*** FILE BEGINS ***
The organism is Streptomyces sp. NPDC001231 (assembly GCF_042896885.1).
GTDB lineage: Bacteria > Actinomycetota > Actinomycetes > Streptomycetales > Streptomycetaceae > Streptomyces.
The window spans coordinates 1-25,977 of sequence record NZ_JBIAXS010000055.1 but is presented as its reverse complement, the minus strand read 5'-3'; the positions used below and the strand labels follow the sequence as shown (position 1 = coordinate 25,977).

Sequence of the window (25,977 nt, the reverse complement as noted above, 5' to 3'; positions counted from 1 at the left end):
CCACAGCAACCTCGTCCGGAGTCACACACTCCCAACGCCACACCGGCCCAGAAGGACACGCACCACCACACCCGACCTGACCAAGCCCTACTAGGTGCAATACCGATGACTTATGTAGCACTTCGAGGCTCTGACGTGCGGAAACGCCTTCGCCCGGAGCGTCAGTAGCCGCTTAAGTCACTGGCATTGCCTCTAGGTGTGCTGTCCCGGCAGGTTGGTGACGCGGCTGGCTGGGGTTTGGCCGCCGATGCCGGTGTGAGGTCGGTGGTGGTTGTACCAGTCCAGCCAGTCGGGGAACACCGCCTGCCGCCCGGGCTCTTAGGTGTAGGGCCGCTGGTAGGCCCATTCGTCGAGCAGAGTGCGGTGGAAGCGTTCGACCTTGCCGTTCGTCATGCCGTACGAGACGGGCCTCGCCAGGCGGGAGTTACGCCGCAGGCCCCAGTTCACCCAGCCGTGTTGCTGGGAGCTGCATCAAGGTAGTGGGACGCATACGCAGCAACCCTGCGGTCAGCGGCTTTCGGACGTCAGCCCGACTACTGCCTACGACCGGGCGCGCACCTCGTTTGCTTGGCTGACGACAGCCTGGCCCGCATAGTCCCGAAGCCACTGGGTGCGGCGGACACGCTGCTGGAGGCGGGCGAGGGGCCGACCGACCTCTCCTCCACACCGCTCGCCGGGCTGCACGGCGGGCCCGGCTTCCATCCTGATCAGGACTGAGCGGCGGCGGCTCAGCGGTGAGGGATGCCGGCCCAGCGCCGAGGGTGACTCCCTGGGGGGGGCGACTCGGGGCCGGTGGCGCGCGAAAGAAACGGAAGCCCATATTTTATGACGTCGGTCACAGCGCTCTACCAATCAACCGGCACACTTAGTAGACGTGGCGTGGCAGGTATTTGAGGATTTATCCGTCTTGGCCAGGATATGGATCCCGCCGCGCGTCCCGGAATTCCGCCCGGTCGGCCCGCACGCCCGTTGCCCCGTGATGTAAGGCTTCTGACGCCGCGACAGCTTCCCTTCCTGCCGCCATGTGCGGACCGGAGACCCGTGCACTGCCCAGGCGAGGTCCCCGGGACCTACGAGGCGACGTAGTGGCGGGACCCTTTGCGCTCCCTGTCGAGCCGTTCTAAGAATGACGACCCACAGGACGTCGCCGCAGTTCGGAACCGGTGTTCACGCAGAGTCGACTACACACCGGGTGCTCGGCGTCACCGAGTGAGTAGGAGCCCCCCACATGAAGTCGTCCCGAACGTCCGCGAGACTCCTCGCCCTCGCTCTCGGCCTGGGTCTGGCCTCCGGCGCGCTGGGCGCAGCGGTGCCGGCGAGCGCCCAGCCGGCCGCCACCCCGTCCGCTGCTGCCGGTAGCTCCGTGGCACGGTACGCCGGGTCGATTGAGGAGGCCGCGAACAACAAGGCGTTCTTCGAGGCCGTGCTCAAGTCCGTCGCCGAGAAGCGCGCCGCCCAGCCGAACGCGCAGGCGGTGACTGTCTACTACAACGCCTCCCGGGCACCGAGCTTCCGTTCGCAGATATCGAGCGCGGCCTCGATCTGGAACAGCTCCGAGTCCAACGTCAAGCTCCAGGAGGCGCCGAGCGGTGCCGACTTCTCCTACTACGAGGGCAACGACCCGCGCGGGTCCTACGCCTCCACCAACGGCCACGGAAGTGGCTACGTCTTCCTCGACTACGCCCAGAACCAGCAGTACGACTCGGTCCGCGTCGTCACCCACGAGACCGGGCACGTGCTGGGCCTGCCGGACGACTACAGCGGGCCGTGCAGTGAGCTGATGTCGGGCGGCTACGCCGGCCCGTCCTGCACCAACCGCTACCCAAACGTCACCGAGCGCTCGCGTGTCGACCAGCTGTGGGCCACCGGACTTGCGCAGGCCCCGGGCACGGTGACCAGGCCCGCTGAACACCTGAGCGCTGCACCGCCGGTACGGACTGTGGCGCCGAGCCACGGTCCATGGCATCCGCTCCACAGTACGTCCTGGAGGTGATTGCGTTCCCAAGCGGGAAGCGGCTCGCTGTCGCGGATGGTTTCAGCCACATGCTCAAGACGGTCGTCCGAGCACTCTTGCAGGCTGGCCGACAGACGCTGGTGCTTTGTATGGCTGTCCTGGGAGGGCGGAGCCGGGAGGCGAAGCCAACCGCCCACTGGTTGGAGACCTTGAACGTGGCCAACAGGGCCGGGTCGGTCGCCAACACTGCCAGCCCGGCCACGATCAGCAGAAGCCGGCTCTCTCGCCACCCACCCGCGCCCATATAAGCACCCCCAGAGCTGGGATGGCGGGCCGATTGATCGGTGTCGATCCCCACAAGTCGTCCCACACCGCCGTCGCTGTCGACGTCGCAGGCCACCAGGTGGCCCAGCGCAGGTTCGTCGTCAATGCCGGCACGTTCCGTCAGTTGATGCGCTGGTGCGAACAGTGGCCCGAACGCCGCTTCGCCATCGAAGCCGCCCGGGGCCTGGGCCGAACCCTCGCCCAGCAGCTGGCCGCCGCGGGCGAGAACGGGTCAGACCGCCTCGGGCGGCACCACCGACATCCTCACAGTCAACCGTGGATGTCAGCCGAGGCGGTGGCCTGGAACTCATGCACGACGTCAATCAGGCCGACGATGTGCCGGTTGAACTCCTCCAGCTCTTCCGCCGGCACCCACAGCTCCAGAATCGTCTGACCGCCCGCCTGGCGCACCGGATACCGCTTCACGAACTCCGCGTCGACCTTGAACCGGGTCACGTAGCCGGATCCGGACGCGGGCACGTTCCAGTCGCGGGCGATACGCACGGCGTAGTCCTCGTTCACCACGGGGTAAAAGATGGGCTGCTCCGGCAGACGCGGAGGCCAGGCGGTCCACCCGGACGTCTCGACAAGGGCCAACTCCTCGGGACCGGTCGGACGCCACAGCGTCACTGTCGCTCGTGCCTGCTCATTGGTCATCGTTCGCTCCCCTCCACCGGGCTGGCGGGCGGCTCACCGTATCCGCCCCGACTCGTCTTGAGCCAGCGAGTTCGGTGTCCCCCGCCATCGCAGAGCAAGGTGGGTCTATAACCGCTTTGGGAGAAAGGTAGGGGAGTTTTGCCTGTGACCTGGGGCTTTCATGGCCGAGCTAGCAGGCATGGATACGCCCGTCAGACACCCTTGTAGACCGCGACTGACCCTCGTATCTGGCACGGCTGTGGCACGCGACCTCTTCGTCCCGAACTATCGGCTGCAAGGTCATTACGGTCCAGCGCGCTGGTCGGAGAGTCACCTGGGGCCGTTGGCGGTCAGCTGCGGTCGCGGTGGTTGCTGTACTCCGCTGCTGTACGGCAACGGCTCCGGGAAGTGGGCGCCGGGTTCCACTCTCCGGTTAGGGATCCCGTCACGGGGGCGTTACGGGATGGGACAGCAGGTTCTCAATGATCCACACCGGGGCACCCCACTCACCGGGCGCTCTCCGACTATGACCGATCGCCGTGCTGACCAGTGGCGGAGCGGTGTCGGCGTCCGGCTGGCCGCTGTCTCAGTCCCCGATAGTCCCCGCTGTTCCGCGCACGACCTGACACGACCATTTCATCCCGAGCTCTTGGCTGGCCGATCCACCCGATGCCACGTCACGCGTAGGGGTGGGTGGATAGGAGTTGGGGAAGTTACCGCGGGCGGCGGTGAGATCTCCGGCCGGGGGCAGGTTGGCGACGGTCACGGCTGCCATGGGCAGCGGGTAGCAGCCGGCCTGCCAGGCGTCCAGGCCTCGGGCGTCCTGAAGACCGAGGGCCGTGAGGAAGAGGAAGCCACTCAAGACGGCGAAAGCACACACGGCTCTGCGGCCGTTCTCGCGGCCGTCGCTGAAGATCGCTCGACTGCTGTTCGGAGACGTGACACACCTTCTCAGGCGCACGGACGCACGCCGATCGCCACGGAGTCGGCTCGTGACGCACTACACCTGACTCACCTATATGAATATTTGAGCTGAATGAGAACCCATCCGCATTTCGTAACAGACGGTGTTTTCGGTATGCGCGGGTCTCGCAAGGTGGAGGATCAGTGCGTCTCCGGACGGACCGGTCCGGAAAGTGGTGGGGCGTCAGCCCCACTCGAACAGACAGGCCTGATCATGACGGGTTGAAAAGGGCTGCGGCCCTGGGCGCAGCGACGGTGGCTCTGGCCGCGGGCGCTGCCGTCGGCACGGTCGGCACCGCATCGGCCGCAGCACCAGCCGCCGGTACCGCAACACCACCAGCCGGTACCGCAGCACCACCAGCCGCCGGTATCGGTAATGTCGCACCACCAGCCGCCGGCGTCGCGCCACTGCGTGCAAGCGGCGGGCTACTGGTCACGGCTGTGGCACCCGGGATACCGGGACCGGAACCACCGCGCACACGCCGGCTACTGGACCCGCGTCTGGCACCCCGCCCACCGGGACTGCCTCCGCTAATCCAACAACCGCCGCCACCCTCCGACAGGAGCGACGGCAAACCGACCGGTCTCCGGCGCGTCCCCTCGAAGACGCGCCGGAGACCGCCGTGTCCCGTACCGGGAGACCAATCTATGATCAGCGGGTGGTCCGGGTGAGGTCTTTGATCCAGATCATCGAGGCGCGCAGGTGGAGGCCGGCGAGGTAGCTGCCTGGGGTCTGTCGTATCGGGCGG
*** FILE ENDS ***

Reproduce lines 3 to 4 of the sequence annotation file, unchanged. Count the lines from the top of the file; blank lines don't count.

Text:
The window spans coordinates 1-25,977 of sequence record NZ_JBIAXS010000055.1 but is presented as its reverse complement, the minus strand read 5'-3'; the positions used below and the strand labels follow the sequence as shown (position 1 = coordinate 25,977).

Sequence of the window (25,977 nt, the reverse complement as noted above, 5' to 3'; positions counted from 1 at the left end):